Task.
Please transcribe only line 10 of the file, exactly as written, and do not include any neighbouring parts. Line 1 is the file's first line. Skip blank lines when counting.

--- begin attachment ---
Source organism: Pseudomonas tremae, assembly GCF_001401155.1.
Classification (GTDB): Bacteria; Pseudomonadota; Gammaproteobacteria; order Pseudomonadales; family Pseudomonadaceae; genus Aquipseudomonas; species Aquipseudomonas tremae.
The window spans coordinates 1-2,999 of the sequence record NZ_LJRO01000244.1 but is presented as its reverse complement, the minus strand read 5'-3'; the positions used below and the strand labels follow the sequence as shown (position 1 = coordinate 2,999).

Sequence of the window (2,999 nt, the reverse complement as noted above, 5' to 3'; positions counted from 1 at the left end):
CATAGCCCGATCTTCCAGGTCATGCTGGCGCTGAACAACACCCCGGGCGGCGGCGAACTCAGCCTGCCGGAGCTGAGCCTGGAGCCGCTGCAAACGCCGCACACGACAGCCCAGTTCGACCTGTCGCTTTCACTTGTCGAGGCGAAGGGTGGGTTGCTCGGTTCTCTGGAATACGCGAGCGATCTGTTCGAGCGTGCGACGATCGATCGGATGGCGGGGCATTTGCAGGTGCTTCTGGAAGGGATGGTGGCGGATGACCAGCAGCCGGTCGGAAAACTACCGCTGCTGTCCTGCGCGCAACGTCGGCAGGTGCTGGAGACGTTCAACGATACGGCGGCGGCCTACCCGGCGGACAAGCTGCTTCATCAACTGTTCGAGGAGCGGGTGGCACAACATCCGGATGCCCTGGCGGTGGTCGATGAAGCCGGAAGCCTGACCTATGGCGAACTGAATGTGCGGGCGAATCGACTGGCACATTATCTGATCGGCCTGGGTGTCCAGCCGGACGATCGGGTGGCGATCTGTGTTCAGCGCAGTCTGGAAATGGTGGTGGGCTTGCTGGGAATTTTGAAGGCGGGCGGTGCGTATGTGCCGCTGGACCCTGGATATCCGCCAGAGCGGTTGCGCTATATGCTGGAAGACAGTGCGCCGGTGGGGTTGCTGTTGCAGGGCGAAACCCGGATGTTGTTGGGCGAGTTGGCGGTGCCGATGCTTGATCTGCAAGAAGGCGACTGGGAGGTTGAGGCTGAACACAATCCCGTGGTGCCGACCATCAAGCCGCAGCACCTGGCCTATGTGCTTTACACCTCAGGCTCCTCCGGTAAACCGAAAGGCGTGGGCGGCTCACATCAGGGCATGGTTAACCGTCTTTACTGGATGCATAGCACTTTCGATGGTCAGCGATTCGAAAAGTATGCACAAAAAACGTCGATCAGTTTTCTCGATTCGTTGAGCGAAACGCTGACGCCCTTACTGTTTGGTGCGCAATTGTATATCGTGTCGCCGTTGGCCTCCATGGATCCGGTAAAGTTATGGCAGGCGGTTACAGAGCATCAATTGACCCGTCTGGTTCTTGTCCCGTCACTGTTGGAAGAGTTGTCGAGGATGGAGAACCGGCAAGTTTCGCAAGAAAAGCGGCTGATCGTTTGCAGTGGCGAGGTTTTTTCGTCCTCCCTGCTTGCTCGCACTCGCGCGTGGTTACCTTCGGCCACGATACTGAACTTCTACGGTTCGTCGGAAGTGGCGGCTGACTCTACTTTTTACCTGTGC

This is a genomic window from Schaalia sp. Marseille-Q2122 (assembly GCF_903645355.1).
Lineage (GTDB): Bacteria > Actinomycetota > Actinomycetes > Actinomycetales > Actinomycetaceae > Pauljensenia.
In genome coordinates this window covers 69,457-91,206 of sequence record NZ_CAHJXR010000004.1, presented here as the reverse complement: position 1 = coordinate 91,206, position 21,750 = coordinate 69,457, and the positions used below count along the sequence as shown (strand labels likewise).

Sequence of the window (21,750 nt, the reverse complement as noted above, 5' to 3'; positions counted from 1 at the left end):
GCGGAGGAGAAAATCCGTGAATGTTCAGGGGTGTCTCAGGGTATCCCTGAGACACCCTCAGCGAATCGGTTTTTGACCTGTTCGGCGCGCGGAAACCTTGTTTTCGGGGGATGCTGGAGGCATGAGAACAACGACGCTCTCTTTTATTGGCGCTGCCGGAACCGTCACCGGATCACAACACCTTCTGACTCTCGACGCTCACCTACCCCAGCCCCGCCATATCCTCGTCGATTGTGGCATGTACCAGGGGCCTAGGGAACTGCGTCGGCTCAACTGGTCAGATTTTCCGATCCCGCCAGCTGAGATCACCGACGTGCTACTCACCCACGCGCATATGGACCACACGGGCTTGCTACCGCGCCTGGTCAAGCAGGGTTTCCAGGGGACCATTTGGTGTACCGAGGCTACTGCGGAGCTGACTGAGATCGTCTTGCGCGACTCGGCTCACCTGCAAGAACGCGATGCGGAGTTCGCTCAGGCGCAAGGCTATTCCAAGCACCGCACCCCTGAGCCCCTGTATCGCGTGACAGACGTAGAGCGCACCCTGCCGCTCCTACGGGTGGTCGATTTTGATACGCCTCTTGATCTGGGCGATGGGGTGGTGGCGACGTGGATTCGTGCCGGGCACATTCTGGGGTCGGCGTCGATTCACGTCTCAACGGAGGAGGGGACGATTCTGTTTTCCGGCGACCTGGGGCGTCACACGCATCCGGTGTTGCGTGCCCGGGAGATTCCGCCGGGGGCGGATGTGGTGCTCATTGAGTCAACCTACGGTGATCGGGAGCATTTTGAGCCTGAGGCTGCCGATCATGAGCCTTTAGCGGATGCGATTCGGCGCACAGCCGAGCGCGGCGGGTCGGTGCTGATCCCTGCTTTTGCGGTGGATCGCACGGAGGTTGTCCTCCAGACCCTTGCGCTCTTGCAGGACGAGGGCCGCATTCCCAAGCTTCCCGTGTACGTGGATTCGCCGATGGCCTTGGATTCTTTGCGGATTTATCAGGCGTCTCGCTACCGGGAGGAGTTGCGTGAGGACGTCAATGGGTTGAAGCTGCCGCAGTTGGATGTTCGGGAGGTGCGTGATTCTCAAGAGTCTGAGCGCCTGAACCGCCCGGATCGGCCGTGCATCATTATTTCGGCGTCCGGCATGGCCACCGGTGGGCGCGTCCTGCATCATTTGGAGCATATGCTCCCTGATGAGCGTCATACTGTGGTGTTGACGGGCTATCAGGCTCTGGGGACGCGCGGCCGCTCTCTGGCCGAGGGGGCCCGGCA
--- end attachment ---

GCGGAGGAGAAAATCCGTGAATGTTCAGGGGTGTCTCAGGGTATCCCTGAGACACCCTCAGCGAATCGGTTTTTGACCTGTTCGGCGCGCGGAAACCTTGTTTTCGGGGGATGCTGGAGGCATGAGAACAACGACGCTCTCTTTTATTGGCGCTGCCGGAACCGTCACCGGATCACAACACCTTCTGACTCTCGACGCTCACCTACCCCAGCCCCGCCATATCCTCGTCGATTGTGGCATGTACCAGGGGCCTAGGGAACTGCGTCGGCTCAACTGGTCAGATTTTCCGATCCCGCCAGCTGAGATCACCGACGTGCTACTCACCCACGCGCATATGGACCACACGGGCTTGCTACCGCGCCTGGTCAAGCAGGGTTTCCAGGGGACCATTTGGTGTACCGAGGCTACTGCGGAGCTGACTGAGATCGTCTTGCGCGACTCGGCTCACCTGCAAGAACGCGATGCGGAGTTCGCTCAGGCGCAAGGCTATTCCAAGCACCGCACCCCTGAGCCCCTGTATCGCGTGACAGACGTAGAGCGCACCCTGCCGCTCCTACGGGTGGTCGATTTTGATACGCCTCTTGATCTGGGCGATGGGGTGGTGGCGACGTGGATTCGTGCCGGGCACATTCTGGGGTCGGCGTCGATTCACGTCTCAACGGAGGAGGGGACGATTCTGTTTTCCGGCGACCTGGGGCGTCACACGCATCCGGTGTTGCGTGCCCGGGAGATTCCGCCGGGGGCGGATGTGGTGCTCATTGAGTCAACCTACGGTGATCGGGAGCATTTTGAGCCTGAGGCTGCCGATCATGAGCCTTTAGCGGATGCGATTCGGCGCACAGCCGAGCGCGGCGGGTCGGTGCTGATCCCTGCTTTTGCGGTGGATCGCACGGAGGTTGTCCTCCAGACCCTTGCGCTCTTGCAGGACGAGGGCCGCATTCCCAAGCTTCCCGTGTACGTGGATTCGCCGATGGCCTTGGATTCTTTGCGGATTTATCAGGCGTCTCGCTACCGGGAGGAGTTGCGTGAGGACGTCAATGGGTTGAAGCTGCCGCAGTTGGATGTTCGGGAGGTGCGTGATTCTCAAGAGTCTGAGCGCCTGAACCGCCCGGATCGGCCGTGCATCATTATTTCGGCGTCCGGCATGGCCACCGGTGGGCGCGTCCTGCATCATTTGGAGCATATGCTCCCTGATGAGCGTCATACTGTGGTGTTGACGGGCTATCAGGCTCTGGGGACGCGCGGCCGCTCTCTGGCCGAGGGGGCCCGGCA